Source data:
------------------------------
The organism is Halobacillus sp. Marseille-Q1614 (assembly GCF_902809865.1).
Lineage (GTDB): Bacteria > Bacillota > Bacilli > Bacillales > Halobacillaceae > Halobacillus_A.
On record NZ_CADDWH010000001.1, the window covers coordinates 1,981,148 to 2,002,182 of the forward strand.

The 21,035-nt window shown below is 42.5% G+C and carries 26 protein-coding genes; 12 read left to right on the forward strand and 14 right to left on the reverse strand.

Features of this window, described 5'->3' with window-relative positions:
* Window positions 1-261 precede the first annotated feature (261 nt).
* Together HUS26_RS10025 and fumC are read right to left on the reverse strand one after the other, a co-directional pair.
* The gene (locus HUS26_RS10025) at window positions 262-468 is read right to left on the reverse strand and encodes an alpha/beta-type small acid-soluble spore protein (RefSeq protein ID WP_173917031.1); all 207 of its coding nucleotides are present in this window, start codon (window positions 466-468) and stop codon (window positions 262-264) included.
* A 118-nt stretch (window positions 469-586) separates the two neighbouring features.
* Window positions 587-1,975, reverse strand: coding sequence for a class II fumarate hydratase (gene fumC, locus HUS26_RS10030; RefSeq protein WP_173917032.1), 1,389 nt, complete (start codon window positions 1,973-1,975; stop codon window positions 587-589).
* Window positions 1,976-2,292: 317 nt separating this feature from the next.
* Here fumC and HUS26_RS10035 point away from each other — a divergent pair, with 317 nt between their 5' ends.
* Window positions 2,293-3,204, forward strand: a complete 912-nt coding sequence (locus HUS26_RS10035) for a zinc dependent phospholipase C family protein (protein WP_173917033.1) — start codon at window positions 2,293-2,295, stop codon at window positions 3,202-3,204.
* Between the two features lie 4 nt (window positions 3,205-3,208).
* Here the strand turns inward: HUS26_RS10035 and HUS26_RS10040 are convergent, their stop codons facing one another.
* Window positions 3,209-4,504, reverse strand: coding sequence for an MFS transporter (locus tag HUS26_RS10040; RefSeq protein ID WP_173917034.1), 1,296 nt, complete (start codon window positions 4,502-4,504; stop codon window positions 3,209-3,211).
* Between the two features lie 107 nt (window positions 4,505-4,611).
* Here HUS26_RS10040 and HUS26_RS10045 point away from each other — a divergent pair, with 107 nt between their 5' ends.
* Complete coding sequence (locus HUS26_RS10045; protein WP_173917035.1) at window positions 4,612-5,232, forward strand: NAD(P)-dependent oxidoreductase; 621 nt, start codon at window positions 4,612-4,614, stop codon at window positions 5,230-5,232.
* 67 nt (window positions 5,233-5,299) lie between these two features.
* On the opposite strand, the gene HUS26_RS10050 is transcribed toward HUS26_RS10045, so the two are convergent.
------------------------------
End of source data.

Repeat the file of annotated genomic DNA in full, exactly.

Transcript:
The organism is Halobacillus sp. Marseille-Q1614 (assembly GCF_902809865.1).
Lineage (GTDB): Bacteria > Bacillota > Bacilli > Bacillales > Halobacillaceae > Halobacillus_A.
On record NZ_CADDWH010000001.1, the window covers coordinates 1,981,148 to 2,002,182 of the forward strand.

The 21,035-nt window shown below is 42.5% G+C and carries 26 protein-coding genes; 12 read left to right on the forward strand and 14 right to left on the reverse strand.

Features of this window, described 5'->3' with window-relative positions:
* Window positions 1-261 precede the first annotated feature (261 nt).
* Together HUS26_RS10025 and fumC are read right to left on the reverse strand one after the other, a co-directional pair.
* The gene (locus HUS26_RS10025) at window positions 262-468 is read right to left on the reverse strand and encodes an alpha/beta-type small acid-soluble spore protein (RefSeq protein ID WP_173917031.1); all 207 of its coding nucleotides are present in this window, start codon (window positions 466-468) and stop codon (window positions 262-264) included.
* A 118-nt stretch (window positions 469-586) separates the two neighbouring features.
* Window positions 587-1,975, reverse strand: coding sequence for a class II fumarate hydratase (gene fumC, locus HUS26_RS10030; RefSeq protein WP_173917032.1), 1,389 nt, complete (start codon window positions 1,973-1,975; stop codon window positions 587-589).
* Window positions 1,976-2,292: 317 nt separating this feature from the next.
* Here fumC and HUS26_RS10035 point away from each other — a divergent pair, with 317 nt between their 5' ends.
* Window positions 2,293-3,204, forward strand: a complete 912-nt coding sequence (locus HUS26_RS10035) for a zinc dependent phospholipase C family protein (protein WP_173917033.1) — start codon at window positions 2,293-2,295, stop codon at window positions 3,202-3,204.
* Between the two features lie 4 nt (window positions 3,205-3,208).
* Here the strand turns inward: HUS26_RS10035 and HUS26_RS10040 are convergent, their stop codons facing one another.
* Window positions 3,209-4,504, reverse strand: coding sequence for an MFS transporter (locus tag HUS26_RS10040; RefSeq protein ID WP_173917034.1), 1,296 nt, complete (start codon window positions 4,502-4,504; stop codon window positions 3,209-3,211).
* Between the two features lie 107 nt (window positions 4,505-4,611).
* Here HUS26_RS10040 and HUS26_RS10045 point away from each other — a divergent pair, with 107 nt between their 5' ends.
* Complete coding sequence (locus HUS26_RS10045; protein WP_173917035.1) at window positions 4,612-5,232, forward strand: NAD(P)-dependent oxidoreductase; 621 nt, start codon at window positions 4,612-4,614, stop codon at window positions 5,230-5,232.
* 67 nt (window positions 5,233-5,299) lie between these two features.
* On the opposite strand, the gene HUS26_RS10050 is transcribed toward HUS26_RS10045, so the two are convergent.